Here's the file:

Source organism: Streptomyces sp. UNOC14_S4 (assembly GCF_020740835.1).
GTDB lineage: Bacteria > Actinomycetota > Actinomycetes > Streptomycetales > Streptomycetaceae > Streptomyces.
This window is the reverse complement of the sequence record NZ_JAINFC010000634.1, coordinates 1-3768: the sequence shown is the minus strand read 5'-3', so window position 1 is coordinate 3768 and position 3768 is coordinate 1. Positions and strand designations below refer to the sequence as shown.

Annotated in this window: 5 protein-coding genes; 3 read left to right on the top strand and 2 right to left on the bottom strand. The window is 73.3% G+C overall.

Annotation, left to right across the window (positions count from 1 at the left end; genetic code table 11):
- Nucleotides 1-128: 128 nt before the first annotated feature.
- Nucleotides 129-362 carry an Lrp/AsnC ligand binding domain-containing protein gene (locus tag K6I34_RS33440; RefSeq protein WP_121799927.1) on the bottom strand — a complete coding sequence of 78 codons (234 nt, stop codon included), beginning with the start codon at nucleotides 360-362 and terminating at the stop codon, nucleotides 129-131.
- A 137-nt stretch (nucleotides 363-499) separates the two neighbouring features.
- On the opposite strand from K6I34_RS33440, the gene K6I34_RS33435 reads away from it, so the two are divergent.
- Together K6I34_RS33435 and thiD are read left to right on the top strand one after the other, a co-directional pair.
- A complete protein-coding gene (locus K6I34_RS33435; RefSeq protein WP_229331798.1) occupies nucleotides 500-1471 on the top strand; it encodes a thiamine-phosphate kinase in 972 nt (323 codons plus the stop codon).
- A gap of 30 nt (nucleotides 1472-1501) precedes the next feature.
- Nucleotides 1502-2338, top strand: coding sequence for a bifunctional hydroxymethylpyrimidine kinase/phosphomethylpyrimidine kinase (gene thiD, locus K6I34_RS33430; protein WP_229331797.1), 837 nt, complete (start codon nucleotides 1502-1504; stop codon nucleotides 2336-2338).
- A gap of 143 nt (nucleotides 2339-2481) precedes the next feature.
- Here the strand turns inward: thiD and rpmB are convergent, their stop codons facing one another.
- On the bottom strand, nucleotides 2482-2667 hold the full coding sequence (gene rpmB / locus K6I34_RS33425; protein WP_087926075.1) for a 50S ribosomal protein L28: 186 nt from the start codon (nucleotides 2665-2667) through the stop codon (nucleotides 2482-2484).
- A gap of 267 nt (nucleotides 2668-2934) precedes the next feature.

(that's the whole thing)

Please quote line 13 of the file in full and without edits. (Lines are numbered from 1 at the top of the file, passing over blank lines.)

- Nucleotides 1502-2338, top strand: coding sequence for a bifunctional hydroxymethylpyrimidine kinase/phosphomethylpyrimidine kinase (gene thiD, locus K6I34_RS33430; protein WP_229331797.1), 837 nt, complete (start codon nucleotides 1502-1504; stop codon nucleotides 2336-2338).